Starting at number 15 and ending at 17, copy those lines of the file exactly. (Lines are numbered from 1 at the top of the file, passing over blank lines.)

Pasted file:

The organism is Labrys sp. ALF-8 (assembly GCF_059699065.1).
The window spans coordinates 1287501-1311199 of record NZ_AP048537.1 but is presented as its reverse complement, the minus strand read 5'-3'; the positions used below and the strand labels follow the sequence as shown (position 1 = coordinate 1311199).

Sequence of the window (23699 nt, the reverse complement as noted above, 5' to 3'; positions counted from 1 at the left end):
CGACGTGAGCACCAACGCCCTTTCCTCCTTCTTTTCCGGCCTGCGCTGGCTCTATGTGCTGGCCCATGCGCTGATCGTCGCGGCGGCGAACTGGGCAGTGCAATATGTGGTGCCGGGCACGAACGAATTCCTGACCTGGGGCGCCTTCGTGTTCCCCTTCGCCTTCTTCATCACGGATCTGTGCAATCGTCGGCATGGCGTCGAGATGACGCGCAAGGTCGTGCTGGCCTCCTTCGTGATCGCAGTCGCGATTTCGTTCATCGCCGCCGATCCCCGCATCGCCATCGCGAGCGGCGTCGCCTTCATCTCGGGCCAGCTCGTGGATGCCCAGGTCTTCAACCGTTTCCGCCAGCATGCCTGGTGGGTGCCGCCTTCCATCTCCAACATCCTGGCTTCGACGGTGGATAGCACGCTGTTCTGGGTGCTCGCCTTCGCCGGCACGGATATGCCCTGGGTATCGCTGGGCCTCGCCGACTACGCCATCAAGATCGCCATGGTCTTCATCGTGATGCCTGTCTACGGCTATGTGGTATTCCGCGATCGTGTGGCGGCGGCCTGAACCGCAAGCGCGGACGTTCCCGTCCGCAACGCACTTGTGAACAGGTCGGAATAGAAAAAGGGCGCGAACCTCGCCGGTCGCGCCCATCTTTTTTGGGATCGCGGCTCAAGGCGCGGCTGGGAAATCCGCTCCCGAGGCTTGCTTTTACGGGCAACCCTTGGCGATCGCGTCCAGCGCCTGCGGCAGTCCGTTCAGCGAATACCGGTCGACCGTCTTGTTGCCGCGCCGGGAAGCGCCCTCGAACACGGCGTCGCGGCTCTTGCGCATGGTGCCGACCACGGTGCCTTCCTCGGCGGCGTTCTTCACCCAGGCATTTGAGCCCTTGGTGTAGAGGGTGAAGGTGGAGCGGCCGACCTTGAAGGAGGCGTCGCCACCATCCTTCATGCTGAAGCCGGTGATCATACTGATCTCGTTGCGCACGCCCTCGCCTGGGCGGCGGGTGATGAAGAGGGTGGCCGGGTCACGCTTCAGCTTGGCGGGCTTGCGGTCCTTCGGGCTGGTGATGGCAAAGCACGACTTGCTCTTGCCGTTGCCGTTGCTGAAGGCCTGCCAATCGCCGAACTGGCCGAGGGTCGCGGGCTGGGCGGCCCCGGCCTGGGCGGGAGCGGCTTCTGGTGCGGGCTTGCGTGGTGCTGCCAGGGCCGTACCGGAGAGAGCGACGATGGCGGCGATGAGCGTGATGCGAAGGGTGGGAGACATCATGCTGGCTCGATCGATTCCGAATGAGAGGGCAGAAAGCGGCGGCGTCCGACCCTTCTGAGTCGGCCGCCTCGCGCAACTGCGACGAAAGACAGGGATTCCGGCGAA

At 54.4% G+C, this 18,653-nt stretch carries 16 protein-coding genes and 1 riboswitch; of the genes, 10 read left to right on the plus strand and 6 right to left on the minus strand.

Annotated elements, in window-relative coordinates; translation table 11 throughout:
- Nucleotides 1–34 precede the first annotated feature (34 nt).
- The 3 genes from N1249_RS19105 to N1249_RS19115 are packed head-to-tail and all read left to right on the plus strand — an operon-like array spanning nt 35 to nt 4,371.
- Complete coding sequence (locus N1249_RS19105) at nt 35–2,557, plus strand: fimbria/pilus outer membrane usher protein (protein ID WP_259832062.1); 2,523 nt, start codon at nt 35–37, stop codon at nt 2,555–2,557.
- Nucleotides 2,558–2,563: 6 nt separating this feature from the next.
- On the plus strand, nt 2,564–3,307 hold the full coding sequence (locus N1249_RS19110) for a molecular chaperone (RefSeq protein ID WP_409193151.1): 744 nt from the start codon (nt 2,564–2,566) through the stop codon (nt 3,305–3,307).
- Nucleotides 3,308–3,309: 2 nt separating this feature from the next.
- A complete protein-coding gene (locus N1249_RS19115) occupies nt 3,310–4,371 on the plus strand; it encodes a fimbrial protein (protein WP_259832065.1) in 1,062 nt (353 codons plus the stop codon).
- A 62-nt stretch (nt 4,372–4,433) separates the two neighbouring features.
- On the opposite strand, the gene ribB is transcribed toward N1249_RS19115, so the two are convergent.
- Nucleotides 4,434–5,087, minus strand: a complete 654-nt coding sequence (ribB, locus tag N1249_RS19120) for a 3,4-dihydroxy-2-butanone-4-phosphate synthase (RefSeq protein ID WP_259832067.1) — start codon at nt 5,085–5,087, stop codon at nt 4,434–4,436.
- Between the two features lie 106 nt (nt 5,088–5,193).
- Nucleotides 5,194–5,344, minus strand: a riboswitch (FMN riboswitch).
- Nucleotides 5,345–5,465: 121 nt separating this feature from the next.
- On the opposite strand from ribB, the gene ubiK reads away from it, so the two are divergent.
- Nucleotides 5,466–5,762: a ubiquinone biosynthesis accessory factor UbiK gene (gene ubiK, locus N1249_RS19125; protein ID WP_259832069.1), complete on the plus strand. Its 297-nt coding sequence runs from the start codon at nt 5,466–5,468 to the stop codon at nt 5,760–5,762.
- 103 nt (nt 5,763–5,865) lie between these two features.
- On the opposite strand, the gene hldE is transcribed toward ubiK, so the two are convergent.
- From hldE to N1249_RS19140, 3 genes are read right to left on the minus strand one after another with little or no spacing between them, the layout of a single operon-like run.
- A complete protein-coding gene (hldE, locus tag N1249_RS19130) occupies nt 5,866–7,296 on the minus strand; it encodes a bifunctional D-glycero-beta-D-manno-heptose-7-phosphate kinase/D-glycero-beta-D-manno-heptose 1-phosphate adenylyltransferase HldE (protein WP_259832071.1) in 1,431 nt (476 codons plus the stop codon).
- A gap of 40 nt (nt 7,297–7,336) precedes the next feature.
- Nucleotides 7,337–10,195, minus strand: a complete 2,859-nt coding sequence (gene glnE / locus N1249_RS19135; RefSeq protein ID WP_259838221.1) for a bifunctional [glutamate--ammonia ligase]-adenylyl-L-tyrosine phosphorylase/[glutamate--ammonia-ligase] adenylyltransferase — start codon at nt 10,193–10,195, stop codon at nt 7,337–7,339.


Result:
- On the opposite strand, the gene ribB is transcribed toward N1249_RS19115, so the two are convergent.
- Nucleotides 4,434–5,087, minus strand: a complete 654-nt coding sequence (ribB, locus tag N1249_RS19120) for a 3,4-dihydroxy-2-butanone-4-phosphate synthase (RefSeq protein ID WP_259832067.1) — start codon at nt 5,085–5,087, stop codon at nt 4,434–4,436.
- Between the two features lie 106 nt (nt 5,088–5,193).